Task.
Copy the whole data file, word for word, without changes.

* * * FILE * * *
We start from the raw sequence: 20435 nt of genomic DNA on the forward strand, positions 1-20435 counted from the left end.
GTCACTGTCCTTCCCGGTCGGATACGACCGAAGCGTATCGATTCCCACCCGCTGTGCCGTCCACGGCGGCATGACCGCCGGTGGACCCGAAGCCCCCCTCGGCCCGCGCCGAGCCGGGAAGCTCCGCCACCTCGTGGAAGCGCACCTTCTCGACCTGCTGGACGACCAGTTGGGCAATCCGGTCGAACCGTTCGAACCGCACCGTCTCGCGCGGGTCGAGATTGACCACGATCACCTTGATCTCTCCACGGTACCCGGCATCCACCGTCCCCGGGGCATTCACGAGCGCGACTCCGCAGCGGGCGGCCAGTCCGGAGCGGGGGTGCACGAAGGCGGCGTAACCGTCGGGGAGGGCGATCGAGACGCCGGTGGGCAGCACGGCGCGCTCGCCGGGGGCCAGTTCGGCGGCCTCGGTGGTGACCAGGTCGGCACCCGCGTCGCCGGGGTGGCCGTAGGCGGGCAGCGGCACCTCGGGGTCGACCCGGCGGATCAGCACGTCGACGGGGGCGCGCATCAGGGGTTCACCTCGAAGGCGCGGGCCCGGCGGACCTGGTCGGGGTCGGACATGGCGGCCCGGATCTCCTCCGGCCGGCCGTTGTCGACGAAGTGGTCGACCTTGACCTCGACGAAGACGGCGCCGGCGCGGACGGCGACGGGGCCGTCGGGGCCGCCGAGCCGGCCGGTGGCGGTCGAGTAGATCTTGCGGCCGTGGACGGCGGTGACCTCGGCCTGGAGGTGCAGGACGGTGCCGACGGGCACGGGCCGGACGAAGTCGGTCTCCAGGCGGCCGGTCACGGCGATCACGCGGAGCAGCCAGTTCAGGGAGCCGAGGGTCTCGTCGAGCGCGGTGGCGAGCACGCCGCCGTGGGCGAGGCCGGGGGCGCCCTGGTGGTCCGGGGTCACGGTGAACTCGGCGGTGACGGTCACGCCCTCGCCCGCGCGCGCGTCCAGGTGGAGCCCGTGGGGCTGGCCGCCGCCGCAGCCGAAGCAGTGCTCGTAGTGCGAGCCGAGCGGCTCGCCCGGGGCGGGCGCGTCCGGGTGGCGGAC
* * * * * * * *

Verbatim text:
We start from the raw sequence: 20435 nt of genomic DNA on the forward strand, positions 1-20435 counted from the left end.
GTCACTGTCCTTCCCGGTCGGATACGACCGAAGCGTATCGATTCCCACCCGCTGTGCCGTCCACGGCGGCATGACCGCCGGTGGACCCGAAGCCCCCCTCGGCCCGCGCCGAGCCGGGAAGCTCCGCCACCTCGTGGAAGCGCACCTTCTCGACCTGCTGGACGACCAGTTGGGCAATCCGGTCGAACCGTTCGAACCGCACCGTCTCGCGCGGGTCGAGATTGACCACGATCACCTTGATCTCTCCACGGTACCCGGCATCCACCGTCCCCGGGGCATTCACGAGCGCGACTCCGCAGCGGGCGGCCAGTCCGGAGCGGGGGTGCACGAAGGCGGCGTAACCGTCGGGGAGGGCGATCGAGACGCCGGTGGGCAGCACGGCGCGCTCGCCGGGGGCCAGTTCGGCGGCCTCGGTGGTGACCAGGTCGGCACCCGCGTCGCCGGGGTGGCCGTAGGCGGGCAGCGGCACCTCGGGGTCGACCCGGCGGATCAGCACGTCGACGGGGGCGCGCATCAGGGGTTCACCTCGAAGGCGCGGGCCCGGCGGACCTGGTCGGGGTCGGACATGGCGGCCCGGATCTCCTCCGGCCGGCCGTTGTCGACGAAGTGGTCGACCTTGACCTCGACGAAGACGGCGCCGGCGCGGACGGCGACGGGGCCGTCGGGGCCGCCGAGCCGGCCGGTGGCGGTCGAGTAGATCTTGCGGCCGTGGACGGCGGTGACCTCGGCCTGGAGGTGCAGGACGGTGCCGACGGGCACGGGCCGGACGAAGTCGGTCTCCAGGCGGCCGGTCACGGCGATCACGCGGAGCAGCCAGTTCAGGGAGCCGAGGGTCTCGTCGAGCGCGGTGGCGAGCACGCCGCCGTGGGCGAGGCCGGGGGCGCCCTGGTGGTCCGGGGTCACGGTGAACTCGGCGGTGACGGTCACGCCCTCGCCCGCGCGCGCGTCCAGGTGGAGCCCGTGGGGCTGGCCGCCGCCGCAGCCGAAGCAGTGCTCGTAGTGCGAGCCGAGCGGCTCGCCCGGGGCGGGCGCGTCCGGGTGGCGGAC